It has been an odd winter for right whale sightings. The first sighting in southern waters was actually in the Gulf of Mexico—a rare but not unheard of event. The young whale was seen off Panama City, FL, from a condominium on January 15. A week later, likely the same whale was seen off Marco Island, FL, south of Naples. There have only been 12 photographed right whale sightings in the Gulf of Mexico before this, the most recent in 2006.
Meanwhile, on the East Coast, things had been very quiet. Four days after the last Gulf of Mexico sighting, the Sea to Shore Alliance aerial survey team found four live right whales while trying to relocate a dead, entangled right whale that had been reported by some fishermen off Virginia. We were able to identify the dead whale as Catalog #3893—a 10 year old female that had last been seen alive and free of gear on July 29, 2017 in the Gulf of St. Lawrence. The live whales included three adult females and an adult male—all around 50 miles from shore. It will be interesting to see if the Gulf of Mexico whale, or the whales off Virginia, show up in the main calving area east of Florida and Georgia.
The only whales seen in the main calving area this season are one adult and one juvenile female— both seen on January 31. There have been no sightings since then. The juvenile female, #4111, was thought to have died last summer as determined from genetics (the carcass was too decomposed to identify through photographs alone). After reviewing the genetic data again, the team at Trent and St Mary’s University discovered that the dead whale from the unusual mortality event was in fact #4111’s mother, Mystique #1911. This discovery elicited mixed emotions. We are happy that seven year old #4111 is alive and may soon be having her first calf. We are sad for the loss of Mystique—an old friend who we watched grow from her birth in 1998 through the birth of her 4th calf in 2011.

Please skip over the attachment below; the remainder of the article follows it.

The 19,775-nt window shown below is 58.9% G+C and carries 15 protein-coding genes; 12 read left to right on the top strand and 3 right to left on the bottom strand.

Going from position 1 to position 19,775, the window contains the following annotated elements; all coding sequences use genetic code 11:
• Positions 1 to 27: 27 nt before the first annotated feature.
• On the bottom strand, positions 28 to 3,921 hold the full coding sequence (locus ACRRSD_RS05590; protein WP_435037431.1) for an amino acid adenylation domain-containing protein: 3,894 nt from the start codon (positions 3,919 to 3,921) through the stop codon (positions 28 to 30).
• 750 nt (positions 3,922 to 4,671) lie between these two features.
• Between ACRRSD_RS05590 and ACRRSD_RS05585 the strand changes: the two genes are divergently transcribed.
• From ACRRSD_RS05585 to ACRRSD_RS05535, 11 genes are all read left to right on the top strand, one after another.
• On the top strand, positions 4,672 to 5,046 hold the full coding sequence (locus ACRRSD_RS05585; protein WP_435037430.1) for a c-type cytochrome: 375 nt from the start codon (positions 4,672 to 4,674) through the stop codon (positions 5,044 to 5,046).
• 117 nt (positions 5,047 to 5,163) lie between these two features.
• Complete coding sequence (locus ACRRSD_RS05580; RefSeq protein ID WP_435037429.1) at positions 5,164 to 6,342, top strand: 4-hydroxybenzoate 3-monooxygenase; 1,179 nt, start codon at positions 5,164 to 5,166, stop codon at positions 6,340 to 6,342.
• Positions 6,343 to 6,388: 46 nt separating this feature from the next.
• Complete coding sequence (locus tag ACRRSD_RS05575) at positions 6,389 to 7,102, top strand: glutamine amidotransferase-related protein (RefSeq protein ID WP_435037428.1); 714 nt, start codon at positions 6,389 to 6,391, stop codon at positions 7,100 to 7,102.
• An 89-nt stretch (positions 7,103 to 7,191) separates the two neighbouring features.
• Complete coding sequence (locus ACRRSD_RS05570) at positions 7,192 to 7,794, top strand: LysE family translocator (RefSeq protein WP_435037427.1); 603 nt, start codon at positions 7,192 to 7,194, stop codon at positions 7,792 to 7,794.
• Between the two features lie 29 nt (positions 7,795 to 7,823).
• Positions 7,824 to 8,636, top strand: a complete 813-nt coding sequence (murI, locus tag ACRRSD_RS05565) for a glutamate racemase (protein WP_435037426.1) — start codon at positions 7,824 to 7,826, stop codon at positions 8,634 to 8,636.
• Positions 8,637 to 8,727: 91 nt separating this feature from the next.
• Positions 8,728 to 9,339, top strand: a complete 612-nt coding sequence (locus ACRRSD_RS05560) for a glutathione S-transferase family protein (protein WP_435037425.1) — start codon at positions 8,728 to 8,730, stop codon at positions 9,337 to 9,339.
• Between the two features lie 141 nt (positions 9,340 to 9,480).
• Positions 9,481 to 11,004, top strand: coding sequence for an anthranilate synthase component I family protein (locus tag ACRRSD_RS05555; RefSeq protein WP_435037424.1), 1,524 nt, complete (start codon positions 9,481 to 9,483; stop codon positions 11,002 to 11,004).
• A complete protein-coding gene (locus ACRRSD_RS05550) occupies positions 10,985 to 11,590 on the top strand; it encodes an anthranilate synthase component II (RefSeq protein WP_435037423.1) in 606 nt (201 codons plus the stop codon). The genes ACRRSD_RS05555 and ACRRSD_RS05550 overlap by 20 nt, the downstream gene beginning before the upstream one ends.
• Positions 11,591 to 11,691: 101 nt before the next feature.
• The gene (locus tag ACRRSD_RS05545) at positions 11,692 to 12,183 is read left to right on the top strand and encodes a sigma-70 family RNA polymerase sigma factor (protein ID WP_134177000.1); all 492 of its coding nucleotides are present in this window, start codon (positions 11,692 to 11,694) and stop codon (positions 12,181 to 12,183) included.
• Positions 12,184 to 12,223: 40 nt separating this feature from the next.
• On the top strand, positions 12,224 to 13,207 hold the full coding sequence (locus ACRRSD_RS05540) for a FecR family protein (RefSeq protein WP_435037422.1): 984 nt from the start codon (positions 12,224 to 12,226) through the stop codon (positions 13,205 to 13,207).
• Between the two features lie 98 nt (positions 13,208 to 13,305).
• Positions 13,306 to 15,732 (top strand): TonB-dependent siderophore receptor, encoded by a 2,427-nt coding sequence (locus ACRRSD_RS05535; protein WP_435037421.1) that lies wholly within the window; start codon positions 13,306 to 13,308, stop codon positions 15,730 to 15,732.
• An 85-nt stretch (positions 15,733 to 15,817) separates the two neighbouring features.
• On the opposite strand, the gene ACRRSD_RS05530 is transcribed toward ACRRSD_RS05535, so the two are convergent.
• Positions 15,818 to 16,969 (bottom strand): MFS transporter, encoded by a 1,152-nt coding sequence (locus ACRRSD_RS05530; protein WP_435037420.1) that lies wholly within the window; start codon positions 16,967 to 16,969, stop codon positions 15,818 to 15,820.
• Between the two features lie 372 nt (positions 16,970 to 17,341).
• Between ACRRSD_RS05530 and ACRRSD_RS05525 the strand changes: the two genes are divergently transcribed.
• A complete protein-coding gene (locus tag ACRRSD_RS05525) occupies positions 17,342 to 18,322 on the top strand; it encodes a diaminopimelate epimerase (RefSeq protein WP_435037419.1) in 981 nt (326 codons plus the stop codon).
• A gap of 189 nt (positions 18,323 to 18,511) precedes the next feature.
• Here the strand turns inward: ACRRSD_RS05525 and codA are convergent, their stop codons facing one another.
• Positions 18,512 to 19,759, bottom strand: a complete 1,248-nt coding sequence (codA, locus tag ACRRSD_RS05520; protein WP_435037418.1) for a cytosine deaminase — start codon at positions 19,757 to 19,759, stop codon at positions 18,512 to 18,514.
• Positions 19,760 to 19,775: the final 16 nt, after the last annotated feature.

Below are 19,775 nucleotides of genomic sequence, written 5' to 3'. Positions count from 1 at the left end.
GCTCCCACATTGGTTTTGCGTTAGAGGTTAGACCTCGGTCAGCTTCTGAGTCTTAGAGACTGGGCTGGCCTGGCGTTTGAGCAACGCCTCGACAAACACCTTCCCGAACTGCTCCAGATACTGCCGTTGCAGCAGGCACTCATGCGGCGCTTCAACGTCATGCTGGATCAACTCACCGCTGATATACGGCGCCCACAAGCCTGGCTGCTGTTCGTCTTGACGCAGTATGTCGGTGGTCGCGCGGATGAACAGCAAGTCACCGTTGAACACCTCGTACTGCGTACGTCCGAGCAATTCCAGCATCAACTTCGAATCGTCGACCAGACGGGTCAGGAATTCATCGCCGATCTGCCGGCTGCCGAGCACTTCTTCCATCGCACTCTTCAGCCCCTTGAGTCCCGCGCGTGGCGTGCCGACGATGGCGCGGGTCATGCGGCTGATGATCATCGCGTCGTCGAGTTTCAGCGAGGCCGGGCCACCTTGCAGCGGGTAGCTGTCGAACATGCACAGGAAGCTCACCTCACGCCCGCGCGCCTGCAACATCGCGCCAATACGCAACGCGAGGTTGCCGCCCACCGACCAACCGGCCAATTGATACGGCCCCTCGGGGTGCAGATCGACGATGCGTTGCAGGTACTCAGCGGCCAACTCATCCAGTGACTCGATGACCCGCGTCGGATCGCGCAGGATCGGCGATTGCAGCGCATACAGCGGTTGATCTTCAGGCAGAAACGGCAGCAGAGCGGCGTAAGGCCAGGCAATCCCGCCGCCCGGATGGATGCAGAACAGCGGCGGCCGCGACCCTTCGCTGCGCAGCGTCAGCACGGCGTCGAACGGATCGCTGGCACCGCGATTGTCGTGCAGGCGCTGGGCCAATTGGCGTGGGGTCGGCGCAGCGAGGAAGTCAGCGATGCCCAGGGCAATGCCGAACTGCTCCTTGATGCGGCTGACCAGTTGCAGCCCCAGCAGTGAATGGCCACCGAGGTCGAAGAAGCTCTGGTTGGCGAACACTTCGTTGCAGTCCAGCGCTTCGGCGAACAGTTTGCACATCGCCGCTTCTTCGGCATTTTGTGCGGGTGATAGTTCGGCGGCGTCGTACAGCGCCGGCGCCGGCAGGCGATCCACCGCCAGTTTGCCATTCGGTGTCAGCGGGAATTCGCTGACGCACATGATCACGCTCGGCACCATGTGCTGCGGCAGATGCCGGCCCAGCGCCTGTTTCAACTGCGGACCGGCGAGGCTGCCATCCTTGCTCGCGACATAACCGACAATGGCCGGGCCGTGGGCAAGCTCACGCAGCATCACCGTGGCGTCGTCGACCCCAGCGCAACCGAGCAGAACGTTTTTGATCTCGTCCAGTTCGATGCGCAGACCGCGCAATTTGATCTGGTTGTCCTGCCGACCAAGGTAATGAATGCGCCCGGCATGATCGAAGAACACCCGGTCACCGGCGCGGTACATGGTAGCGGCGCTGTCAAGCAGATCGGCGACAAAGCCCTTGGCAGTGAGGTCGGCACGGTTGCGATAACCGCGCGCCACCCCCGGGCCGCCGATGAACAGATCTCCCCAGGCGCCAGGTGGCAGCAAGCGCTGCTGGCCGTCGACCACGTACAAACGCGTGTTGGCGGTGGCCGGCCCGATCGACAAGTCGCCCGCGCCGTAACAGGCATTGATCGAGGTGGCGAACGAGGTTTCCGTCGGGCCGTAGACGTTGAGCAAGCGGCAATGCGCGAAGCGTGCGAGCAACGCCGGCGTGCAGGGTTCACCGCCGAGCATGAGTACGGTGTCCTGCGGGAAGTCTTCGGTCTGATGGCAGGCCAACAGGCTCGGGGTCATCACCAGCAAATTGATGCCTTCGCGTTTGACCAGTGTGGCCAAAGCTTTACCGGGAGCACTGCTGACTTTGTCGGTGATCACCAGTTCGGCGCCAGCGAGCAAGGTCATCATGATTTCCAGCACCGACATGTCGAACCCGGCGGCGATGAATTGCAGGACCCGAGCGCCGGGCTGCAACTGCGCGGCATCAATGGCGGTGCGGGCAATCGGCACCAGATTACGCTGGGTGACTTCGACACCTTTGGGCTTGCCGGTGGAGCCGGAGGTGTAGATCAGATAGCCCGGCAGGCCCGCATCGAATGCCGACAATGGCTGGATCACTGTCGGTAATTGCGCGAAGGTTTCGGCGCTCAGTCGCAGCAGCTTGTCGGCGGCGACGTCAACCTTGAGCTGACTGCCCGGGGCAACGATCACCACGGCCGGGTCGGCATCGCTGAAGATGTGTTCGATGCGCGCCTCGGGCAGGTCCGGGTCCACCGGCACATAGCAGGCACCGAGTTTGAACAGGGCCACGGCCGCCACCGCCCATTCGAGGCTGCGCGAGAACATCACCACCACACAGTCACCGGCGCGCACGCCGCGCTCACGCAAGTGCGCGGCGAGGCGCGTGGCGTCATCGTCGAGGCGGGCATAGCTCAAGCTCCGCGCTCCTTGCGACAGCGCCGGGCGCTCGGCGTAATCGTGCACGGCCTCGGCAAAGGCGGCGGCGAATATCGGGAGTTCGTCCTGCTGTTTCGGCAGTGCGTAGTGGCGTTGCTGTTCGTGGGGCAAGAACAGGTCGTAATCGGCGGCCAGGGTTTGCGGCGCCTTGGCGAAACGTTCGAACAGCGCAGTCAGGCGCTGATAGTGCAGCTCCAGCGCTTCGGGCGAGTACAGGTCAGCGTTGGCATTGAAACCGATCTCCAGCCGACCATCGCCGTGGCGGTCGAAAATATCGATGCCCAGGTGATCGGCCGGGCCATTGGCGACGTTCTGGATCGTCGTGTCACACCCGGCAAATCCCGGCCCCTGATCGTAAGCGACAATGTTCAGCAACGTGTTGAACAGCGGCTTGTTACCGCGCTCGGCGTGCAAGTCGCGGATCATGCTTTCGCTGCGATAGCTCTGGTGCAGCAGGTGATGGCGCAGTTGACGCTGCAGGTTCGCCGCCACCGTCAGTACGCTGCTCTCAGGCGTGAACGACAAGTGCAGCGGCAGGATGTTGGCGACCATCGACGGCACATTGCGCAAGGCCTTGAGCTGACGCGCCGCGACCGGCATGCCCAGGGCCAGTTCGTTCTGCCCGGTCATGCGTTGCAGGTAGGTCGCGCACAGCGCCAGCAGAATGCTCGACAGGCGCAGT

As of today, no 2018 calves have been seen. Right whales have always been seen off Florida and Georgia in December and January since consistent aerial surveys began in the early 1990s, and the first calf has always been seen before the end of January.
What does this odd winter season mean for right whales? There is a small chance that they have adjusted their calving area, just as they have adjusted their feeding areas in recent years, but that is a slim hope. We will look to the spring to see if any calves are found on the feeding grounds (last Spring, two new mom and calf pairs were discovered in the Northeast), and hope that right whale longevity will provide them the opportunity to adjust to a rapidly changing ocean.